Last week, Bill Ackman’s Pershing Square Capital Management revealed at a conference that it owns 15.2 million shares of Starbucks Corp. And he revealed a bullish case for a company that has faced a frustrating slowdown in its traffic in recent years.
Ackman is no stranger to the restaurant business. And he doesn’t hunt small game.
He is on the board at Chipotle Mexican Grill and helped push changes there that led to the hiring of Brian Niccol as its CEO. He is a big investor in Restaurant Brands International, where he strongly endorses the Burger King owner’s method of low-cost, franchise-heavy management of fast-food chains. In past years, he has agitated at companies such as McDonald’s.
In this instance, he is taking on a company in need of a jump-start in its U.S. business. Same-store sales have been decelerating for the past couple of years, and traffic has been weak.
The company is already making some significant changes. As my colleague Heather Lalley noted last month, Starbucks is making major organizational changes, including layoffs, in a bid to “increase the velocity of innovation.” It is also bringing in Patrick Grismer to be its CFO.
But Starbucks has a lot going for it, particularly some impressive unit economics and returns on new locations.
For instance, both Starbucks and Taco Bell generate about the same amount of store-level EBITDA, or earnings before interest, taxes, depreciation and amortization ($450,000 for Starbucks, $480,000 for Taco Bell).
But Starbucks does that in a shop that costs $680,000 to build, half the price of a Taco Bell, and with average unit volumes of $1.5 million, compared to just less than $1.8 million for the Mexican chain (a strong performer in its own right).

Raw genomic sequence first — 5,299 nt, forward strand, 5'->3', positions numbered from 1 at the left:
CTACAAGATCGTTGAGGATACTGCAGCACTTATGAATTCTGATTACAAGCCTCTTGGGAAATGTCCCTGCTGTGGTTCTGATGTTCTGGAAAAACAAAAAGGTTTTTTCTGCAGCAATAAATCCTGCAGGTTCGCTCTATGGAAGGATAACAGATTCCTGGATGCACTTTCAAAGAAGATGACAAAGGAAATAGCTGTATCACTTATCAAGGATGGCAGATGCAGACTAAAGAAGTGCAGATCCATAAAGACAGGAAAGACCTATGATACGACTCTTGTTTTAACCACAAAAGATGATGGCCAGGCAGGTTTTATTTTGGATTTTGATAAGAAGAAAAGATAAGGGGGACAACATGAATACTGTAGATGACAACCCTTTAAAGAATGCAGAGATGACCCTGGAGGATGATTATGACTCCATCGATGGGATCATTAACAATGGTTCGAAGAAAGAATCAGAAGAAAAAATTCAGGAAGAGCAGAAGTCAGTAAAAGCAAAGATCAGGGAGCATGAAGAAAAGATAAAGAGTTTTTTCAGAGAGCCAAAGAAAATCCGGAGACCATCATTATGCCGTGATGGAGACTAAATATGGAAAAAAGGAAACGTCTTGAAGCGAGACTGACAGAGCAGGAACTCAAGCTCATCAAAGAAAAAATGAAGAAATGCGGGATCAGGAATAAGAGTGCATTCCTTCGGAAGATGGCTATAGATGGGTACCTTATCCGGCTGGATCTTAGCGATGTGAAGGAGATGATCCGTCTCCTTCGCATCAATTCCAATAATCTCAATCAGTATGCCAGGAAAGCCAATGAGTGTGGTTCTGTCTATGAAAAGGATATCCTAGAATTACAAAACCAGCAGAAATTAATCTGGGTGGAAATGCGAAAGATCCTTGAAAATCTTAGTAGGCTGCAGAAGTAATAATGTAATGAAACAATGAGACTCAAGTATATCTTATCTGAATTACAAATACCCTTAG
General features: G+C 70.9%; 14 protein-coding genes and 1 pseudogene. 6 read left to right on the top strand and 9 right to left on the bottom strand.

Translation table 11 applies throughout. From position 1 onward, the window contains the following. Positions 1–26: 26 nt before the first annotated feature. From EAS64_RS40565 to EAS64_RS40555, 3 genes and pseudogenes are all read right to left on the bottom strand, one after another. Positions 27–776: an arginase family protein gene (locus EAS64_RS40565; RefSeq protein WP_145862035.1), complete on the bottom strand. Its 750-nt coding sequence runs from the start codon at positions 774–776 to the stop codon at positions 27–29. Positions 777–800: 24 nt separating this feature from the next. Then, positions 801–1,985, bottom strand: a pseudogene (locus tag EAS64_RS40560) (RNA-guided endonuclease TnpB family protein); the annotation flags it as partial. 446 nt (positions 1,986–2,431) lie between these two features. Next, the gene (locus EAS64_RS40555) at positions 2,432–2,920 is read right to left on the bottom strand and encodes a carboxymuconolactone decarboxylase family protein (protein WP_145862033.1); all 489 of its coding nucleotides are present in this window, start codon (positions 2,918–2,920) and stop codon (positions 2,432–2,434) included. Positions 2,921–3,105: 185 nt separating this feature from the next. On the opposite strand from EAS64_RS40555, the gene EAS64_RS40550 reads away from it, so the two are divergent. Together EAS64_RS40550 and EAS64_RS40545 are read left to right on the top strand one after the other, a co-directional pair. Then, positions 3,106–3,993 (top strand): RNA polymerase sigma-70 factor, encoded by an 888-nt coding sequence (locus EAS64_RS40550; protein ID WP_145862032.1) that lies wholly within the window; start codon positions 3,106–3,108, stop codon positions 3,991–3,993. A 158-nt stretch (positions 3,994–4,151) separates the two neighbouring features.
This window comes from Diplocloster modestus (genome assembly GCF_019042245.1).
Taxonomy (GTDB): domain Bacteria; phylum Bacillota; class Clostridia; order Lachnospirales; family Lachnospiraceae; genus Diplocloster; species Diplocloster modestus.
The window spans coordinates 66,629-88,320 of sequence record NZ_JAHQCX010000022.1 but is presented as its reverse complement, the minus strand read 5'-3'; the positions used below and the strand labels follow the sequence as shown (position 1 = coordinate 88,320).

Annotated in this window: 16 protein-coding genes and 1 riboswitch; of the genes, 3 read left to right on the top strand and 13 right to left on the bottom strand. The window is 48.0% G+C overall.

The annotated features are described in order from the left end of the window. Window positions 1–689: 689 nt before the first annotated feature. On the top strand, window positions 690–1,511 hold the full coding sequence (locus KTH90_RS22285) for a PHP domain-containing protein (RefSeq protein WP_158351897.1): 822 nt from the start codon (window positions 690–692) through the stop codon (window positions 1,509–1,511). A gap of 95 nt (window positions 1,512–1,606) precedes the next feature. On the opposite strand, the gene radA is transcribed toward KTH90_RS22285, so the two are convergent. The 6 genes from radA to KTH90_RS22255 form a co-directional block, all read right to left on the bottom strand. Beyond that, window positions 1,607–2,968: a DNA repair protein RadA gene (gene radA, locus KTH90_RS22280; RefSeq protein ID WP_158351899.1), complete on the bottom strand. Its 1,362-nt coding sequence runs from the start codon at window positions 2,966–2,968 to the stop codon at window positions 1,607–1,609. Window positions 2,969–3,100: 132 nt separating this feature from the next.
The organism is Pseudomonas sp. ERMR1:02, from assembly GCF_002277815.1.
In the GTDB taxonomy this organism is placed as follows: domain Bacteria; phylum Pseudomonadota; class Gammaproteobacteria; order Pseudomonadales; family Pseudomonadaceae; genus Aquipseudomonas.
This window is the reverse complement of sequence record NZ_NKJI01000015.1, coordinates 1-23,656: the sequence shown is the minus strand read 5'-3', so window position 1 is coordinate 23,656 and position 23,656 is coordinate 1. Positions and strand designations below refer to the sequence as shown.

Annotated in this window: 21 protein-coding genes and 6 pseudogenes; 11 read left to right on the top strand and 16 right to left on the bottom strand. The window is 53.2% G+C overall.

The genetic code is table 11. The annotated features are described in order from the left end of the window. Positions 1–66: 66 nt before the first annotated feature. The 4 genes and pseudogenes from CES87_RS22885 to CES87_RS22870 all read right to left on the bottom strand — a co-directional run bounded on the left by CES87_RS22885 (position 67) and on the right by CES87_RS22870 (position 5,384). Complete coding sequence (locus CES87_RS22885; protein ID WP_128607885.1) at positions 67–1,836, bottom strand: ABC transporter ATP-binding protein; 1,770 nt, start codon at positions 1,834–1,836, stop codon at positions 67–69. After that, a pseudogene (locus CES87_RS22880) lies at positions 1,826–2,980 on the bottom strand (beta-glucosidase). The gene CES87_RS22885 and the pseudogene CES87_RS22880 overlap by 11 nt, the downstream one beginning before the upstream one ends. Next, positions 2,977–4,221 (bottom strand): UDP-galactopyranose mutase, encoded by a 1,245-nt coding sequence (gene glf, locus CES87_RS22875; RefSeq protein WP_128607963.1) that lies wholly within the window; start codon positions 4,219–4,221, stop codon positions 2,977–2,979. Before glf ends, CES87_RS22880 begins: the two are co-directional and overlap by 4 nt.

Thus, Ackman said, it takes just one and a half years for Starbucks to get payback on that new unit, compared to just less than three years for Taco Bell.
And Starbucks has better returns on new units in China, where payback takes just 1.2 years, compared with 1.7 years for a KFC. (No wonder those companies are so eager to develop there.)
He believes that Starbucks in China will grow twice as fast as the company’s overall earnings and will account for 17% of company earnings by 2022, compared with 13% today. But he also believes Starbucks has plenty of room to grow in the U.S., where it is underpenetrated in the Midwest and the South.
Ackman indicated that more than $100 billion in coffee-related acquisitions have been completed since 2012, at valuations averaging 20% more than Starbucks’ current valuation.
Still, weakening U.S. same-store sales have been a problem for the company, whose stock is down more than 4% year to date even though its per-share price is up about $8 since June.
Ackman believes that increased competition, traffic congestion from mobile ordering, afternoon weakness because of a “lack of food innovations,” sales cannibalization from licensed units and a change in the company’s loyalty program have all contributed to the problem. The chain shifted to a spend-based loyalty program from a transaction-based system in 2016.
Starbucks is taking a number of steps to fix its sales challenges, including premium products, boutique concepts, an improved mobile ordering system, healthier beverages, improvements to the loyalty program and improved management of the business.
But it also includes a slowdown in U.S. licensed growth in key markets.
Indeed, Starbucks should consider a slowdown, period. As Bernstein research analyst Sara Senatore noted recently, the domestic traffic slowdown has coincided with a ramp-up in unit growth.
Ackman, for his part, endorsed many of the company’s existing moves, saying that CEO Kevin Johnson’s recent actions have been “encouraging.”
“We believe Starbucks’ recent challenges are fixable with appropriate management execution,” Ackman said in the presentation. And he believes that the potential is big: If same-store sales improve and valuation reverts to historical levels, Starbucks’ stock price could double.